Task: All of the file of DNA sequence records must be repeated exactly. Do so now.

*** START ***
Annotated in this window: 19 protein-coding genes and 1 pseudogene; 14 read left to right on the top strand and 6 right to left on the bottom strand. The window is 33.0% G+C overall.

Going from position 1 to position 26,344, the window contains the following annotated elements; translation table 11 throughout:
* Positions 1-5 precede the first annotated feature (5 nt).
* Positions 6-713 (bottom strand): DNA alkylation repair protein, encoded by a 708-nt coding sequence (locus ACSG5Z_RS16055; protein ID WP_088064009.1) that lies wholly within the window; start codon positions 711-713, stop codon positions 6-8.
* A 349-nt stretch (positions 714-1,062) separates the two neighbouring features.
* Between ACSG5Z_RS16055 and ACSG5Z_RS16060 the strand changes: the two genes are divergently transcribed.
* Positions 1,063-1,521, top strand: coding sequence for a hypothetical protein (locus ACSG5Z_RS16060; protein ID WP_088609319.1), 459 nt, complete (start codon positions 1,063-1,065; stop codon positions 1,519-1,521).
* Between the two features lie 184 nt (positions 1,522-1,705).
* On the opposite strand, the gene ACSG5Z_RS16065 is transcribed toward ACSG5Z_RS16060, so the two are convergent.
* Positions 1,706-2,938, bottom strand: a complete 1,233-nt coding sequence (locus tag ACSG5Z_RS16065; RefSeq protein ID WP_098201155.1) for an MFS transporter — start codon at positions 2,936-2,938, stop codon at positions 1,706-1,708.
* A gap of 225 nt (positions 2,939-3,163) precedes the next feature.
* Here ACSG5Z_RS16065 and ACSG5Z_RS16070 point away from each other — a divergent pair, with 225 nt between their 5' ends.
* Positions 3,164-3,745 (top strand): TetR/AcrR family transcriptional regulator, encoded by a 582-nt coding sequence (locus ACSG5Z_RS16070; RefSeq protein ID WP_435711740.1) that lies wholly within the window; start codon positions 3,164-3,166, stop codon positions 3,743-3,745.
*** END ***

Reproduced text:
Annotated in this window: 19 protein-coding genes and 1 pseudogene; 14 read left to right on the top strand and 6 right to left on the bottom strand. The window is 33.0% G+C overall.

Going from position 1 to position 26,344, the window contains the following annotated elements; translation table 11 throughout:
* Positions 1-5 precede the first annotated feature (5 nt).
* Positions 6-713 (bottom strand): DNA alkylation repair protein, encoded by a 708-nt coding sequence (locus ACSG5Z_RS16055; protein ID WP_088064009.1) that lies wholly within the window; start codon positions 711-713, stop codon positions 6-8.
* A 349-nt stretch (positions 714-1,062) separates the two neighbouring features.
* Between ACSG5Z_RS16055 and ACSG5Z_RS16060 the strand changes: the two genes are divergently transcribed.
* Positions 1,063-1,521, top strand: coding sequence for a hypothetical protein (locus ACSG5Z_RS16060; protein ID WP_088609319.1), 459 nt, complete (start codon positions 1,063-1,065; stop codon positions 1,519-1,521).
* Between the two features lie 184 nt (positions 1,522-1,705).
* On the opposite strand, the gene ACSG5Z_RS16065 is transcribed toward ACSG5Z_RS16060, so the two are convergent.
* Positions 1,706-2,938, bottom strand: a complete 1,233-nt coding sequence (locus tag ACSG5Z_RS16065; RefSeq protein ID WP_098201155.1) for an MFS transporter — start codon at positions 2,936-2,938, stop codon at positions 1,706-1,708.
* A gap of 225 nt (positions 2,939-3,163) precedes the next feature.
* Here ACSG5Z_RS16065 and ACSG5Z_RS16070 point away from each other — a divergent pair, with 225 nt between their 5' ends.
* Positions 3,164-3,745 (top strand): TetR/AcrR family transcriptional regulator, encoded by a 582-nt coding sequence (locus ACSG5Z_RS16070; RefSeq protein ID WP_435711740.1) that lies wholly within the window; start codon positions 3,164-3,166, stop codon positions 3,743-3,745.